The Epistle to the Philippians [Withdrawn]
The Epistle to the Philippians [Withdrawn]

The Epistle to the Philippians [Withdrawn]

in New International Greek Testament Commentary

by Peter T. O'Brien

4.99 Rank Score: 8.35 from 16 reviews, 12 featured collections, and 44 user libraries
Pages 638
Publisher Eerdmans
Published 1/1/1991
ISBN-13 9780802823922

N.B. In 2016, accusations of plagiarism were leveled against several works by Australian New Testament scholar Peter T. O'Brien. After a careful investigation by the respective publishers, it was concluded that—whether intentional or not—the volumes in question failed to conform to the appropriate standards for the use and documentation of secondary resources. Following this conclusion, the decision was made to immediately remove the works from print and destroy the remaining stock. This particular monograph is included among those works. The official statements from the three publishers of O'Brien's works can be found here: Eerdmans; Zondervan; InterVarsity Press.

In this commentary, Peter O'Brien presents a rich exposition of Philippians. Based on careful historical-critical-linguistic exegesis of the Greek text, O'Brien's commentary is fundamentally theological and makes available to the serious student of the New Testament the fruits of recent scholarship. While interacting with a wide range of scholarly material on Philippians, O'Brien has attempted primarily to wrestle with and comment on the text as the Word of God rather than to provide mini-histories of exegesis.

O'Brien examines each paragraph of the text structurally, thematically, and exegetically to determine its place within the flow of the letter's argument and in the light of Paul's purpose for writing the epistle.


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G Ware G Ware March 6, 2015
I preached through Philippians in 2013, and picked up this commentary part way through, as I was wanting a more technical commentary. I was very, very happy with this choice. O'Brien's introduction is very solid, and his exegesis, while not bringing any big surprises, is very good. O'Brien doesn't interact a lot with the New Perspective, but isn't completely ignorant of it. O'Brien does of course take the more traditional reformed reading of Paul. But overall, this is a very, very good volume, worth investing in.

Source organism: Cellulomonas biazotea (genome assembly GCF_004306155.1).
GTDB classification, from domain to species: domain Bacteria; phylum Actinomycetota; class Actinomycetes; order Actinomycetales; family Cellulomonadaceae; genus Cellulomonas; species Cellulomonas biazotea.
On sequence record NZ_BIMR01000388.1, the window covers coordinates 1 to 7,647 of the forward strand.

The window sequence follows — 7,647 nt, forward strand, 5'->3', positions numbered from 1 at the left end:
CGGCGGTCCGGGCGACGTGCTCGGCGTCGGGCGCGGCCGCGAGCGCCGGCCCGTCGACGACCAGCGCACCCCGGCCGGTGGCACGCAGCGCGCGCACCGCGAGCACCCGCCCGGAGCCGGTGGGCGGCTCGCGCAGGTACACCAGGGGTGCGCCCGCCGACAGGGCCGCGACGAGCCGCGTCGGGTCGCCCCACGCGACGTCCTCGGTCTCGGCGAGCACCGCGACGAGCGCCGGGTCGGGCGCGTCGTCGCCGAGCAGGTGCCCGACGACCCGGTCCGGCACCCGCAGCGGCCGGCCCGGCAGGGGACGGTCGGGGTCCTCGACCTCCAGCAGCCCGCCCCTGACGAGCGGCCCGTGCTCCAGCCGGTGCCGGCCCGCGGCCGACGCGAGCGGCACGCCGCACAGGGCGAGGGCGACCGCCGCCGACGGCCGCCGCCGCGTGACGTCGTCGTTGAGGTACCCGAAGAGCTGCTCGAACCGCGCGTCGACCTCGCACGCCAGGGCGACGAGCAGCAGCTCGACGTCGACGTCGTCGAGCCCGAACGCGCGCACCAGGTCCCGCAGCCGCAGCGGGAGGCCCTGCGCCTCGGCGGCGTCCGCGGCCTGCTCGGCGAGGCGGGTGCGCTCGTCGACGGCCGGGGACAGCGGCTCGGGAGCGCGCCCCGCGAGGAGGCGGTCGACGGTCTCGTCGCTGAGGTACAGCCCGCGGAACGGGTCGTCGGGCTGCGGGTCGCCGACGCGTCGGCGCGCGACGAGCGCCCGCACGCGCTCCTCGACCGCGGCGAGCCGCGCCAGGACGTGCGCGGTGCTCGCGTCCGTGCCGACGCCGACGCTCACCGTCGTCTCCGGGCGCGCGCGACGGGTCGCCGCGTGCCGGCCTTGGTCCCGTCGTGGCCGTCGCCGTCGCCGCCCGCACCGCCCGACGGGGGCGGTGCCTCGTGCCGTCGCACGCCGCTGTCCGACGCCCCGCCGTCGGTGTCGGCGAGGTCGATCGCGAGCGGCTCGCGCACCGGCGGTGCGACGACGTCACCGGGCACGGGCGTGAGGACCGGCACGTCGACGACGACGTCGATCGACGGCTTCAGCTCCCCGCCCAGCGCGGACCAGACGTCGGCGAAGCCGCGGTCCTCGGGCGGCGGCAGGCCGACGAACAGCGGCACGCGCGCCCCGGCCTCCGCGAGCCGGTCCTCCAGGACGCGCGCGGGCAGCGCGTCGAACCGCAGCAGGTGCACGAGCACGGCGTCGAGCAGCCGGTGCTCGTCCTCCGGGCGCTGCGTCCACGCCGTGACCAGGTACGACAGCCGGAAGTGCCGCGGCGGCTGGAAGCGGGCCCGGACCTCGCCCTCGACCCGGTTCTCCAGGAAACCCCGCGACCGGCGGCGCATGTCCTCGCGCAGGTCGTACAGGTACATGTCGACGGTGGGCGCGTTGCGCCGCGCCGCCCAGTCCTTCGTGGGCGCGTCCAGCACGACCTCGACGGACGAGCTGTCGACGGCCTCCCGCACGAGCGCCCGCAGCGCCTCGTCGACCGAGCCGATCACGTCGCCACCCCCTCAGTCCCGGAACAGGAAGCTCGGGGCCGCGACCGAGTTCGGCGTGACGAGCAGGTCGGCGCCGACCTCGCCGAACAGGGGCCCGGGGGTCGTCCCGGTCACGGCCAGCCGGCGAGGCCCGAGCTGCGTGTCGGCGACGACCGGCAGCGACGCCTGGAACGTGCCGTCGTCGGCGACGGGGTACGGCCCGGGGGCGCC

nathan_soper nathan_soper November 10, 2014
This commentary is fantastic, would definately recamend. Obviously as with all the editions in the NIGTC series, having greek is pretty important to understand and use this commentary. O'Brien actually comments on the greek text rather than an English bible and the analysis of the grammar and syntax can be pretty involved at times. There is really top class interaction with a multitude of other scholars work with fair and even haded weighing up of all the different options which often are manifold. A first class contribution to the study of Philippians and a worth addition to any budding scholar's bookcase. 5 stars.
Tim Challies Tim Challies July 29, 2013
The experts’ consensus is that O’Brien’s commentary is the best available. Because this is a volume in the NIGTC, it presupposes some experience with Greek. Carson says, “O’Brien has read and thought through everything of importance up to his date, with the result that he gives reasons for his exegetical decisions. At the same time, this commentary is theologically rich, even if its prose is sometimes pedestrian.” [Full Review]
Phillip J. Long Phillip J. Long June 21, 2012
Like most of the New International Greek Text Commentary, O’Brien’s contribution on Philippians is excellent and well worth the price. He finds interpolation theories lacking, causing more problems than they solve. The book was written by Paul during the Roman imprisonment to thank the church for their support and to warn them against Judaizing false teachers. He proceeds through the Greek text of Philippians phrase-by-phrase without transliteration, making both syntactical and lexical comments. He integrates into the body of the commentary theological observations as he interacts with a wide range of contemporary Pauline scholarship. He includes three short excursuses on the Christ Hymn (which he oddly called appendices). His comments on the phrase “taking the form of a servant” and Isaiah 53:12 are judicious, ultimately rejecting a certain connection between the two texts. [Full Review]
Scot McKnight Scot McKnight August 2, 2009
The second one I consult is Peter O'Brien, which has all the characteristics of Fee but is five years older [Full Review]
The best commentary on the epistle to the Philippians is the work by Peter T. O'Brien. Because it is in the NIGTC series, it is more technical than the average commentary. Some knowledge of Greek is required to use it fully. O'Brien's comments are judicious and very helpful. Very highly recommended. [Full Review]
John Glynn John Glynn September 20, 2008
Jim Rosscup Jim Rosscup September 20, 2008